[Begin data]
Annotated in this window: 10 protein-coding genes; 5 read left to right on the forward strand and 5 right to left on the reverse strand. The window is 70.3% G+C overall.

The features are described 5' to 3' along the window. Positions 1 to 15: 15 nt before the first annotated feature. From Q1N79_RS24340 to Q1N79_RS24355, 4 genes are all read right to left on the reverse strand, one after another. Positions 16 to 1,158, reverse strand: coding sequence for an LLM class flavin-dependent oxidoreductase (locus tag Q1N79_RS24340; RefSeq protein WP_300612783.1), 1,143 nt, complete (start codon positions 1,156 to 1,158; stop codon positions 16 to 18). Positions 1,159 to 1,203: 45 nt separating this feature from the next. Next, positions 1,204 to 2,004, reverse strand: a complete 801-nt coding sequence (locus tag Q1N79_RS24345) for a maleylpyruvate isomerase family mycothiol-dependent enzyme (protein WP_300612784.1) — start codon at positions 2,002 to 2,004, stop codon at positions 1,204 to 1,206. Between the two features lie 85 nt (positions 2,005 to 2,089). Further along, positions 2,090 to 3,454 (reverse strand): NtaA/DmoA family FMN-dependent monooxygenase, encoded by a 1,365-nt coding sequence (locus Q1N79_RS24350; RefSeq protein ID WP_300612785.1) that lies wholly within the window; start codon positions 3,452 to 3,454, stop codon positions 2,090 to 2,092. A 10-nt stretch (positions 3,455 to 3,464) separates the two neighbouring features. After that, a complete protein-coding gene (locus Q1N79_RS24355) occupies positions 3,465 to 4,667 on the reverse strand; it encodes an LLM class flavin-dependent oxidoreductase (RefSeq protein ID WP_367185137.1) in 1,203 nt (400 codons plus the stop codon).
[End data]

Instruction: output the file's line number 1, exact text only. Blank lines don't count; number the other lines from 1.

Annotated in this window: 10 protein-coding genes; 5 read left to right on the forward strand and 5 right to left on the reverse strand. The window is 70.3% G+C overall.